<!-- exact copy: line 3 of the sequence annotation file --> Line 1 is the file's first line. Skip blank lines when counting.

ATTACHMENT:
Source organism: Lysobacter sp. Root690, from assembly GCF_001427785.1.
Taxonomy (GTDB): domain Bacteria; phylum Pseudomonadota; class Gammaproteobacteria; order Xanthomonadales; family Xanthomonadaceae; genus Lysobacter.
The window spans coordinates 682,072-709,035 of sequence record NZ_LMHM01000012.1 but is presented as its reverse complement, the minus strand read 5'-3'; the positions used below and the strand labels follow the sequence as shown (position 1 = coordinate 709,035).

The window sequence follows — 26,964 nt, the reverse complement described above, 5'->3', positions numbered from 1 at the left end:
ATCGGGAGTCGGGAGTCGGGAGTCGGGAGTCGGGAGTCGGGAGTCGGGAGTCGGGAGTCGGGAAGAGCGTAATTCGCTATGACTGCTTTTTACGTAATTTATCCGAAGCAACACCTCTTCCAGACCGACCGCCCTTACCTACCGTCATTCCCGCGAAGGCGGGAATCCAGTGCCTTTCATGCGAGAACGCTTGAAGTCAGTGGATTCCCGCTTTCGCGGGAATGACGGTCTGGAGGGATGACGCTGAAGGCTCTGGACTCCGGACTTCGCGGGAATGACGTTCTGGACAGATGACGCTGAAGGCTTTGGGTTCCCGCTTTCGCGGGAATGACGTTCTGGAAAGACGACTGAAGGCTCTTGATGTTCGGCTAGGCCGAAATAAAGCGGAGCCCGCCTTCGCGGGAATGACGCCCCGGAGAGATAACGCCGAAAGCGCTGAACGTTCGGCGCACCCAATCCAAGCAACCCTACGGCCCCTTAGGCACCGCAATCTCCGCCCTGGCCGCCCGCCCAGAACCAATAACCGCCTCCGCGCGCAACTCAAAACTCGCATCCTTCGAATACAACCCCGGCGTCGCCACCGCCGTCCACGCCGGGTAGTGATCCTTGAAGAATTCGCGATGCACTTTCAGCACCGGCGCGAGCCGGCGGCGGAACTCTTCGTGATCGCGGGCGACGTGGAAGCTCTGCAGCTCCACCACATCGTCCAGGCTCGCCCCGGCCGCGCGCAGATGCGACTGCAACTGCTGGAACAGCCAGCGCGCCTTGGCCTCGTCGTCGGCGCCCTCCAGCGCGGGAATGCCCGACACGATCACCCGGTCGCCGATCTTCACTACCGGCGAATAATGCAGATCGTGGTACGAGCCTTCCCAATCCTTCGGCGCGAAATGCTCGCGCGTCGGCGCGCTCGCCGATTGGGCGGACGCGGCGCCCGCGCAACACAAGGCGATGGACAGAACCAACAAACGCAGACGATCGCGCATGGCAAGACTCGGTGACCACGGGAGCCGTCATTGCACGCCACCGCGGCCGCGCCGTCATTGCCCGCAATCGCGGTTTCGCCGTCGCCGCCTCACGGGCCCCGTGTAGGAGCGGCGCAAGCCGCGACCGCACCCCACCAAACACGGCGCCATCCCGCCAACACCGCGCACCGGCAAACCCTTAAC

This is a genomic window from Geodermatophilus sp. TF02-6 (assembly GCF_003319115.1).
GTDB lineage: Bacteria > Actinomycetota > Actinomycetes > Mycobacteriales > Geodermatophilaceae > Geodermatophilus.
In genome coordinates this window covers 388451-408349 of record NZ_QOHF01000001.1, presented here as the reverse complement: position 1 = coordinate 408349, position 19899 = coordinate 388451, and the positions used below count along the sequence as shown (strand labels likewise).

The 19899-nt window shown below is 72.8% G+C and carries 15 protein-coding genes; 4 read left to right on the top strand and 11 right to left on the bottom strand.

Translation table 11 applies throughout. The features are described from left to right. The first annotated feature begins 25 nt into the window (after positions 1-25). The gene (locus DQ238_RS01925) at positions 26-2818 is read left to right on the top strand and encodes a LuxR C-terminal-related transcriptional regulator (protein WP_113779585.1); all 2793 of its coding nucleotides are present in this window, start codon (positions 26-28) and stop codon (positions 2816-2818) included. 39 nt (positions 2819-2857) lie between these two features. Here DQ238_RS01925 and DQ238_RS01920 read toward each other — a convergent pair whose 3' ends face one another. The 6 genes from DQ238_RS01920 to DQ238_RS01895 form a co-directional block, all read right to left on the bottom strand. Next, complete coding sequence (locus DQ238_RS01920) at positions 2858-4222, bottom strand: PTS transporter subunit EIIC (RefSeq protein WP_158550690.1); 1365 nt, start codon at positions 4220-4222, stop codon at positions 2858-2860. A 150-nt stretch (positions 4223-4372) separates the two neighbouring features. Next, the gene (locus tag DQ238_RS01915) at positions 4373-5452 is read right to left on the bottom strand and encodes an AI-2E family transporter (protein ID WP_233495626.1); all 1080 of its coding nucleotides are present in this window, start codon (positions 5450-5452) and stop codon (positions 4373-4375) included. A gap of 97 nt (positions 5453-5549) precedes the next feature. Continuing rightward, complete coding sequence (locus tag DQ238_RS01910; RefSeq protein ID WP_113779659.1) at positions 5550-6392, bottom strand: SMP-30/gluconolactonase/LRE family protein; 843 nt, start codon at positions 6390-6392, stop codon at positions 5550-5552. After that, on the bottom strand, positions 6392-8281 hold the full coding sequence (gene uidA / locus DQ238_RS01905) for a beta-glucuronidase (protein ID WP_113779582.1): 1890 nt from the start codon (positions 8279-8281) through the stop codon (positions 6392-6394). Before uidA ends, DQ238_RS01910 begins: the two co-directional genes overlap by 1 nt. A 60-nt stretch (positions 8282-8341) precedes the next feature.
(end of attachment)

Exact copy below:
The window spans coordinates 682,072-709,035 of sequence record NZ_LMHM01000012.1 but is presented as its reverse complement, the minus strand read 5'-3'; the positions used below and the strand labels follow the sequence as shown (position 1 = coordinate 709,035).